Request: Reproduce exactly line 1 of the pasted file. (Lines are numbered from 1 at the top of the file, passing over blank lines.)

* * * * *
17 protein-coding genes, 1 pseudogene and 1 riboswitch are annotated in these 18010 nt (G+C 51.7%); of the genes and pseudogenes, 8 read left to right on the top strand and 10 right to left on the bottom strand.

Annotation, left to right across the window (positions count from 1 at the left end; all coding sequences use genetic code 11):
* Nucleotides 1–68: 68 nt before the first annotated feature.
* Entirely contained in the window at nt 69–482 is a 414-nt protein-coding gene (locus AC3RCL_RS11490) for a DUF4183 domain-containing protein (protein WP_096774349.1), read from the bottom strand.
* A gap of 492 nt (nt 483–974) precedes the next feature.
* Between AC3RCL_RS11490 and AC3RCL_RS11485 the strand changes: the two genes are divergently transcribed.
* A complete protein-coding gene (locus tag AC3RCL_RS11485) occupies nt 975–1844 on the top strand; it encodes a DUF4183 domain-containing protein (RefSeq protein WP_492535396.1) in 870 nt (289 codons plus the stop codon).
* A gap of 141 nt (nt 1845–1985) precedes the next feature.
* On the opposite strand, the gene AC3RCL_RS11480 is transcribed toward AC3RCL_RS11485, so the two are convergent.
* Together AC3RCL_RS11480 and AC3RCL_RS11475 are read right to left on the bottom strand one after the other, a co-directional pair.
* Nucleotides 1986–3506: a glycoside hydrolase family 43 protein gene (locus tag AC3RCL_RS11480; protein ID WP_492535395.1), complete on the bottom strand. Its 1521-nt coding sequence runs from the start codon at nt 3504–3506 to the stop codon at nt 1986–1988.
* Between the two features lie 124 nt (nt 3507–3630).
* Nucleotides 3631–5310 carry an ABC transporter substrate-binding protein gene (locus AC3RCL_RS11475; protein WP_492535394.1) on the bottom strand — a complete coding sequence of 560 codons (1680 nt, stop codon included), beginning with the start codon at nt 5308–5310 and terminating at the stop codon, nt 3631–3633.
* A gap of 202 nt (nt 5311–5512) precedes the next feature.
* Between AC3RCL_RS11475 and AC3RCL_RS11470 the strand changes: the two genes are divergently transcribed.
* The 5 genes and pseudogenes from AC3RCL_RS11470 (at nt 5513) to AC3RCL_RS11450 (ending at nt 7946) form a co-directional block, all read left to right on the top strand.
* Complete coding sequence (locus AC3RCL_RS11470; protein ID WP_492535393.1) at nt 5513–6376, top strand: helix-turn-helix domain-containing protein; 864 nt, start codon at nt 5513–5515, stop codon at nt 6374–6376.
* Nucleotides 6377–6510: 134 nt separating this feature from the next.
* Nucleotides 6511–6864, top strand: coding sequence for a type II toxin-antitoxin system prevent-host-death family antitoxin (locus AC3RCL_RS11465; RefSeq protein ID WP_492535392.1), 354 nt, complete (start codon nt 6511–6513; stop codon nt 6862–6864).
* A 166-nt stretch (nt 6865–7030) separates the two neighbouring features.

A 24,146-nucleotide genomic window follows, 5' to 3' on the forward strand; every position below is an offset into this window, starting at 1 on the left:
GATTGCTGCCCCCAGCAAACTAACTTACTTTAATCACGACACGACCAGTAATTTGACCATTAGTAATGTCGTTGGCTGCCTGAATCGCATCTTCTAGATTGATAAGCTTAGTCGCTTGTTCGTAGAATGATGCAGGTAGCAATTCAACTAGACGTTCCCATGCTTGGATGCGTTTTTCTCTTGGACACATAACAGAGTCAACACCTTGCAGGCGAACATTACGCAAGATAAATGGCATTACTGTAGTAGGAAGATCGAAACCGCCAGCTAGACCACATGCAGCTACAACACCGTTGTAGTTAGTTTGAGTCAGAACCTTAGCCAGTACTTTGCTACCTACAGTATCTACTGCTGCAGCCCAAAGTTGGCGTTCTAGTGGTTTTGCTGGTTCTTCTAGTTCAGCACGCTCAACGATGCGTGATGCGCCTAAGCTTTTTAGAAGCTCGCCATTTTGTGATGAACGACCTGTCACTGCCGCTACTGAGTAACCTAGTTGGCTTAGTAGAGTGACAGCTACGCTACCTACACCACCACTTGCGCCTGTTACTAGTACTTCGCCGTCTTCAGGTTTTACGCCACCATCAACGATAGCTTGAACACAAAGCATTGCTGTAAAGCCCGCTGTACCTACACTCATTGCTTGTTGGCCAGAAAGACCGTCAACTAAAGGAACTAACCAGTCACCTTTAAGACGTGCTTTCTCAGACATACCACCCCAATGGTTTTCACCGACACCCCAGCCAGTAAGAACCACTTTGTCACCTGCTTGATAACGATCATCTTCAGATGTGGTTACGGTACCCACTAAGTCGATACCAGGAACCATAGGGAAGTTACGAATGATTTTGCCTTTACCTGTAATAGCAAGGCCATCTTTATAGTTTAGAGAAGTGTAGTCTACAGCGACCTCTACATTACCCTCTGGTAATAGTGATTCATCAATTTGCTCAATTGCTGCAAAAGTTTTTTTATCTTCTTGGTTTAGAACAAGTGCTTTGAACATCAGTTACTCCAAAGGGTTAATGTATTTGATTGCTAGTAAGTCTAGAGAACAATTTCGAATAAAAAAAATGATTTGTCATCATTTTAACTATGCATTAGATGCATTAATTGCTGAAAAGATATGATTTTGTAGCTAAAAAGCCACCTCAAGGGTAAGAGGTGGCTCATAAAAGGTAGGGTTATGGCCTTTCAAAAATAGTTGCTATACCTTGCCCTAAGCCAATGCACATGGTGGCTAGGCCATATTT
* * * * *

17 protein-coding genes, 1 pseudogene and 1 riboswitch are annotated in these 18010 nt (G+C 51.7%); of the genes and pseudogenes, 8 read left to right on the top strand and 10 right to left on the bottom strand.